4. The budget cuts
As usual, some of the most important events of relevance to the Norway-Latin America relations happened at home. This year the refugee crisis and the proposed budget cuts to cover expenses related to the increased flow of refugees in Norway as well as alleviating the situation in crisis-ridden Middle East, have a major impact on the budget for cooperation with Latin America for 2016. After the Latin America budget was essentially eliminated in the first plan for budget cuts, some 80 million were rescued in the compromise reached in the Storting. However, it is clear that Norwegian development cooperation to Latin America (that has never been very significant) is about to become a thing of the past. While there are good arguments for why Latin America should not be a traditional aid recipient (arguments that indeed have been voiced by the shifting governments for a decade), this government has not made any effort to rethink the relationship. I don’ see it coming in 2016 either, but I could be wrong.
5. The painfully slow process of normalization of the US-Cuba relations
2015 started with the euphoria over the declaration by the United States and Cuba to normalize relations. During 2015 a US embassy has been established in Cuba and a Cuban one in the United States, Cuba was removed from the US list of terrorist countries and commercial air services were restored. However, Cuba is still in an economic crisis and seemingly without a clear plan for the path out of it in a gradually opening economy. The expectations for the US to lift the embargo is not bright for 2016, particularly in the midst of an electoral campaign in which republican frontliners such including Marco Rubio, Ted Cruz, and Bob Menendez fiercely criticize the opening process. In the meanwhile, pushed by the Cuban economic crisis and hurried by the prospects for a tightening of migration-rules for Cubans, thousands have attempted to flee to the United States by Central America where they have been trapped after Costa Rica stopped issuing transit visa, and Nicaragua shut its borders. Although the immediate crisis is resolved it is merely a sign of the deep imbalances and complexity of current US-Cuba relations. The current Norwegian government has largely followed the same strategy of the former government related to Cuba (and not listened to the conservative hardliners within its coalition). That is for both political and economic reasons. However, it has required a lot of patience to stay put waiting for opportunities to occur. With upcoming presidential elections in the United States, 2016 is likely to require more patience and wisdom. However, as Cuba will celebrate its 7th party congress in March 2016, it is also likely that some more clarity is brought to Cuba’s development path.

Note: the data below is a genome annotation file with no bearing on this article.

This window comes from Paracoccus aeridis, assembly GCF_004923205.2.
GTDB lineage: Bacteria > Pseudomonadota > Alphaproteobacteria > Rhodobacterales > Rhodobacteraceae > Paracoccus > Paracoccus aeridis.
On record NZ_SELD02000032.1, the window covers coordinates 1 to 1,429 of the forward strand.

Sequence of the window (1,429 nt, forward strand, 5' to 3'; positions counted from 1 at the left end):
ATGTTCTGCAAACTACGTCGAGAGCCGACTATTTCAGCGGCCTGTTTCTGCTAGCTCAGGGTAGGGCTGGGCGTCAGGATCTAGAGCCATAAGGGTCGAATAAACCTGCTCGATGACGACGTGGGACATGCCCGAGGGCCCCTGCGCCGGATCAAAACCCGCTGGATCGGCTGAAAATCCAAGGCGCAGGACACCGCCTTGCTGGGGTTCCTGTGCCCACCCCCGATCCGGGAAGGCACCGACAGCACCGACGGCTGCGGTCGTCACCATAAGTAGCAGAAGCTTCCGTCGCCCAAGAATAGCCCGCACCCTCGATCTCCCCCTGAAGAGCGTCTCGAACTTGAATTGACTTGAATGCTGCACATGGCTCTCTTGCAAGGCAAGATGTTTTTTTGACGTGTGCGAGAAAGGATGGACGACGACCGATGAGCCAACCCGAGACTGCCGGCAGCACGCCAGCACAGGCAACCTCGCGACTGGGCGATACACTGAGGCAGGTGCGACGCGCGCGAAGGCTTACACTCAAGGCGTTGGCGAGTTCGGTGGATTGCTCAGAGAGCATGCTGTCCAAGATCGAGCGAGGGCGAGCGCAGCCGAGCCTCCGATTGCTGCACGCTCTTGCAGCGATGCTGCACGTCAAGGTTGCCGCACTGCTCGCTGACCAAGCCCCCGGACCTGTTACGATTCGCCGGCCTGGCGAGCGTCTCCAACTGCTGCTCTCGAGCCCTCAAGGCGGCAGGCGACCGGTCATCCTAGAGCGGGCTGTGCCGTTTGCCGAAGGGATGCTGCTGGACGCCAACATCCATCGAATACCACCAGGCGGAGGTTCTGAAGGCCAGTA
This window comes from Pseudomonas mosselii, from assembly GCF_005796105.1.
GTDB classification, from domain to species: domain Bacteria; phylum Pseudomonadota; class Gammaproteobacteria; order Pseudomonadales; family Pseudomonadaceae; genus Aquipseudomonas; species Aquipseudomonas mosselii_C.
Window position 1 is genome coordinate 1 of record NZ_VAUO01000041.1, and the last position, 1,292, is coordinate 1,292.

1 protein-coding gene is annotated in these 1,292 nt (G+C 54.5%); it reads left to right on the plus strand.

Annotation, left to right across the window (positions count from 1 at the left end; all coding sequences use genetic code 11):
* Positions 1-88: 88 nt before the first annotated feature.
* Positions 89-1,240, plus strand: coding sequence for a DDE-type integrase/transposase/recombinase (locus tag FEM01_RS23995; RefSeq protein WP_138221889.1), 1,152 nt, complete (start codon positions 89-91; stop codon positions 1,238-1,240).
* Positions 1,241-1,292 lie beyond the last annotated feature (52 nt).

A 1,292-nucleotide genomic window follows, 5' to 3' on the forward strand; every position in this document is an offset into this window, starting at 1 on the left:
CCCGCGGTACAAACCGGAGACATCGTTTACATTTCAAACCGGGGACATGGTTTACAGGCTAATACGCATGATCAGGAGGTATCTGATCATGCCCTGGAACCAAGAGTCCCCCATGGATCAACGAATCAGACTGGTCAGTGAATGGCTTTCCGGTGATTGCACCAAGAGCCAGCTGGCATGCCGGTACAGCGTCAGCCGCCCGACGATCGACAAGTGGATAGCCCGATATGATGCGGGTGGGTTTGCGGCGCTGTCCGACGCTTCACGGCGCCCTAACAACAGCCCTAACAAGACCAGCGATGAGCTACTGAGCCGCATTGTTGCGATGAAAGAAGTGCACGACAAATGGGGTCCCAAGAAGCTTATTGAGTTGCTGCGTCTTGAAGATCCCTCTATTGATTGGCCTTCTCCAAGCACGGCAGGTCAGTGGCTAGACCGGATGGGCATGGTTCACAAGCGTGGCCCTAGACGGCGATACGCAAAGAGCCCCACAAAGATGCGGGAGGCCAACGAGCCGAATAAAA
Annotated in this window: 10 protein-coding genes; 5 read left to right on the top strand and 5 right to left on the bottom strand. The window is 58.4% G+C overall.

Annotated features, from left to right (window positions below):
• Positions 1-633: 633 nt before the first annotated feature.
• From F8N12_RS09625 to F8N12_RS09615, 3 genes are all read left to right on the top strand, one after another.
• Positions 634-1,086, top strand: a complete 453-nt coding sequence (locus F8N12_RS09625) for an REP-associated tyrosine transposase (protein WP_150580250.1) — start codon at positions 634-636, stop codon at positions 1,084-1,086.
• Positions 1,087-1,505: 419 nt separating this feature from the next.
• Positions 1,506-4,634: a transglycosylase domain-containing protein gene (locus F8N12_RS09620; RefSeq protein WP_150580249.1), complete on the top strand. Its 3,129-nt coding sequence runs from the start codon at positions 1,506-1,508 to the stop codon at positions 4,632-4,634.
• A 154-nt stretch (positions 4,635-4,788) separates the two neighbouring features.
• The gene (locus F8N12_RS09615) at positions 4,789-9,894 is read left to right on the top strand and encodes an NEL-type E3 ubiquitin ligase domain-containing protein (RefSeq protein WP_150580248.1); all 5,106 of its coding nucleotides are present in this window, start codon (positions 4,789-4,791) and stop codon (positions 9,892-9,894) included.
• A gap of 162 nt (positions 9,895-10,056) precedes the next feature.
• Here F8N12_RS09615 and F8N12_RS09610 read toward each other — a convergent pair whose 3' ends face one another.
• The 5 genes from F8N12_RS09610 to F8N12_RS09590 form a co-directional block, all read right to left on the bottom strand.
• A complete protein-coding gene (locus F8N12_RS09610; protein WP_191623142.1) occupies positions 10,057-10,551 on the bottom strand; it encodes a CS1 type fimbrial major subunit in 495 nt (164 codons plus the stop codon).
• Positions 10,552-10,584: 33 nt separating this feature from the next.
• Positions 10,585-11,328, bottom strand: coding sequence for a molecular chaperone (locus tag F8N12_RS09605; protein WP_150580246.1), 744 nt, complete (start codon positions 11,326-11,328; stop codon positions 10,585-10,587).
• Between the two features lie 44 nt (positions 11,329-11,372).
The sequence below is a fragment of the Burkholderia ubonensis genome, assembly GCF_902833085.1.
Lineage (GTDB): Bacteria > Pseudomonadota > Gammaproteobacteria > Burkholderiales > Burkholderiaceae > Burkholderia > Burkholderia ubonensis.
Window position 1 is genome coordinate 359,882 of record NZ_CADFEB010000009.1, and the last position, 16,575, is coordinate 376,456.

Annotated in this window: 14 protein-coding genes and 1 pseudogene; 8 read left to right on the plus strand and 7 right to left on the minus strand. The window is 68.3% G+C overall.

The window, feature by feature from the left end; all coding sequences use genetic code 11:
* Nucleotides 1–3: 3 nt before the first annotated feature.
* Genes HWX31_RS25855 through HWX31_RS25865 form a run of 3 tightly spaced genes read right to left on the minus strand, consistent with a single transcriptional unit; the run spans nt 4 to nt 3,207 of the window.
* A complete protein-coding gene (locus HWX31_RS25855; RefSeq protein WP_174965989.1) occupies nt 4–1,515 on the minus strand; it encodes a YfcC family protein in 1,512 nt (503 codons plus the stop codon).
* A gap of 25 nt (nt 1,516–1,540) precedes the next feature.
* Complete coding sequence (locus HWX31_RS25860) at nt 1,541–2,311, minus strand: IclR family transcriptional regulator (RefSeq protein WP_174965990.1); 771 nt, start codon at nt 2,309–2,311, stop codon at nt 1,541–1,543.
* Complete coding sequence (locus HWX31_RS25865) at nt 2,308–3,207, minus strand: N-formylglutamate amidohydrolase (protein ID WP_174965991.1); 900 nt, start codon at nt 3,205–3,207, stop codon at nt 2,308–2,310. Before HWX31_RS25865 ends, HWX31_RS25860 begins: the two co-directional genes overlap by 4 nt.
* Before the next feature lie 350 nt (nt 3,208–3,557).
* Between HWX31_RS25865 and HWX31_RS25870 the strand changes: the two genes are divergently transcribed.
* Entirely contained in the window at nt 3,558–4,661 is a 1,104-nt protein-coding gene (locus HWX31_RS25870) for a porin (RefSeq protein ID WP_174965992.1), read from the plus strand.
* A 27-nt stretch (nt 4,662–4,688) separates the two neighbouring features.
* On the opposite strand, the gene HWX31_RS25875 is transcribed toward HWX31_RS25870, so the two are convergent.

6. The disenchantment with the “pink tide”
One of the reasons behind the Norwegian approach to Latin America in the mid-2000s was the emergence of progressive, political projects with governments aiming to combat inequality and poverty through social policy and regional cooperation on national development strategies. The election of a right-wing business leader president in Argentina, and the Venezuelan oppositions acquiring of a controlling (now contested) majority in the parliament in the December 6 elections, have led some commentators to predict that we are seeing the return of a “blue tide” resembling the neoliberalism of the 1990s. This could bode well for close relations with Norway currently also governed by a right-wing coalition. However, much more likely than a right-wing wave, is a period of political stalemate, in some cases chaos, and in any event much less clarity in development policies and priorities. That will also mean that many of the countries will be less interesting as cooperation partners, both globally and bilaterally. However, there will still be room for cooperation on particular issues. My prediction is that climate will be on top of the agenda, followed by the search for investment opportunities in an increasingly crisis ridden region.
7. Mexico eking its way out of the shadow of violence but facing potentially violent local elections